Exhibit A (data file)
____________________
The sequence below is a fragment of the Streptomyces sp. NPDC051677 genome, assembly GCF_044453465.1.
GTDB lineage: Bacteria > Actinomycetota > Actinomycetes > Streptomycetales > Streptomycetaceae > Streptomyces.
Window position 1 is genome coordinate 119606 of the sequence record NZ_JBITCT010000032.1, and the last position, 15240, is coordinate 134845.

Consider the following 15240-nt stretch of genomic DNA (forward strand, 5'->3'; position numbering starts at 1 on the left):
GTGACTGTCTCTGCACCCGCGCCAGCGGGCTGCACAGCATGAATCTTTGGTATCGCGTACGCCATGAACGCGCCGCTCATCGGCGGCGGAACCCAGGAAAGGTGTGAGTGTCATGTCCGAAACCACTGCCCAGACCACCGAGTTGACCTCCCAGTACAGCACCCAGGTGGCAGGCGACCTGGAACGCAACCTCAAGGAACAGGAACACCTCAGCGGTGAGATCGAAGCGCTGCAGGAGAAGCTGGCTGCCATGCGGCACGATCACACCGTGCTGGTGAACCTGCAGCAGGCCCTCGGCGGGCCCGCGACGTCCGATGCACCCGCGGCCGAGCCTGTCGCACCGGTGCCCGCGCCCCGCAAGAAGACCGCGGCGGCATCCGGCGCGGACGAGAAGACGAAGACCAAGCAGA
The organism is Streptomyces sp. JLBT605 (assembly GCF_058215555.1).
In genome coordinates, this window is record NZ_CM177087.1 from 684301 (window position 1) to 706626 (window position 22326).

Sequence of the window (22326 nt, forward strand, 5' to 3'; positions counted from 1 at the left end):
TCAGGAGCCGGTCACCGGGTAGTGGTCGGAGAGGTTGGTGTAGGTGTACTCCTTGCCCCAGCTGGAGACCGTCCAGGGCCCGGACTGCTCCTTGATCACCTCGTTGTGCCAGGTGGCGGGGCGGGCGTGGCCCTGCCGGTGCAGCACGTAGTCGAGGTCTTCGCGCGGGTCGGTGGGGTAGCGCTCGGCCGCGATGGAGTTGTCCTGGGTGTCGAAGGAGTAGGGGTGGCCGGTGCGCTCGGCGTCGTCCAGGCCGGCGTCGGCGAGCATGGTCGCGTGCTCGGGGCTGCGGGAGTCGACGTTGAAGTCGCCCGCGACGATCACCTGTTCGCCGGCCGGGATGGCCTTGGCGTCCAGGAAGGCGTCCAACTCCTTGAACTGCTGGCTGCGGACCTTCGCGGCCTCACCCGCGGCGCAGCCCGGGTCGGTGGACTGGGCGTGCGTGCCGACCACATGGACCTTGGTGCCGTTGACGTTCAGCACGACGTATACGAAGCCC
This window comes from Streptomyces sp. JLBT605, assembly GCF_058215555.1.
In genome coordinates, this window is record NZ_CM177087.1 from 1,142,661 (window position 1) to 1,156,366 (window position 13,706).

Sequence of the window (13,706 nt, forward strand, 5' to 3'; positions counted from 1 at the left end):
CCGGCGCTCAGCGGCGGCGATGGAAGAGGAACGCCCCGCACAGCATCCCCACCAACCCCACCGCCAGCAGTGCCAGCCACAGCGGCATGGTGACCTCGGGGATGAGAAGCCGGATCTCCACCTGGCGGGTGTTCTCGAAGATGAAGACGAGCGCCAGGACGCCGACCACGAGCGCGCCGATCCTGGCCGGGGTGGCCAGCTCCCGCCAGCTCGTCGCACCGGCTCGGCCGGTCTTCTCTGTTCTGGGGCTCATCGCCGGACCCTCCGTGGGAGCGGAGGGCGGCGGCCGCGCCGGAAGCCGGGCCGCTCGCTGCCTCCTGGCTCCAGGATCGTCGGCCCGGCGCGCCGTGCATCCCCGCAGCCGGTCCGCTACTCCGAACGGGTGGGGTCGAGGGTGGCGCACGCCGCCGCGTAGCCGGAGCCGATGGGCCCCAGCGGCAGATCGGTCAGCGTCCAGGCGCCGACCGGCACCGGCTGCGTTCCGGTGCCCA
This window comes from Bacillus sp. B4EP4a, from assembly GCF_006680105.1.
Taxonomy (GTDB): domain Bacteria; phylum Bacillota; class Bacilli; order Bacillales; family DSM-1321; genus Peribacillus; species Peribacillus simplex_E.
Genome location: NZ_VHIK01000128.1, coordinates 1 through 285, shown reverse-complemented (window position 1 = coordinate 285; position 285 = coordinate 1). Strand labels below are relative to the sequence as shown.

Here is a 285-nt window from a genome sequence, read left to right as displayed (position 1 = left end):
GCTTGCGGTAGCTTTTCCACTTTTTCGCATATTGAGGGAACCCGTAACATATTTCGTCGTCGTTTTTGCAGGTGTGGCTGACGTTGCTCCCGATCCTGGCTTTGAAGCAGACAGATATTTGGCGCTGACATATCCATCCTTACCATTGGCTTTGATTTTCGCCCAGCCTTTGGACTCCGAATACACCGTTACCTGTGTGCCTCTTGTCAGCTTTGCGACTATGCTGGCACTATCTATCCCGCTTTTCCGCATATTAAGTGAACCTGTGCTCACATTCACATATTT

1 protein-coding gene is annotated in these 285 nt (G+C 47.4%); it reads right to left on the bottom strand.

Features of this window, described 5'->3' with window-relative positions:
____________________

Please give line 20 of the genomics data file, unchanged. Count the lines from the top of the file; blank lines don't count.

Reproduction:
Features of this window, described 5'->3' with window-relative positions: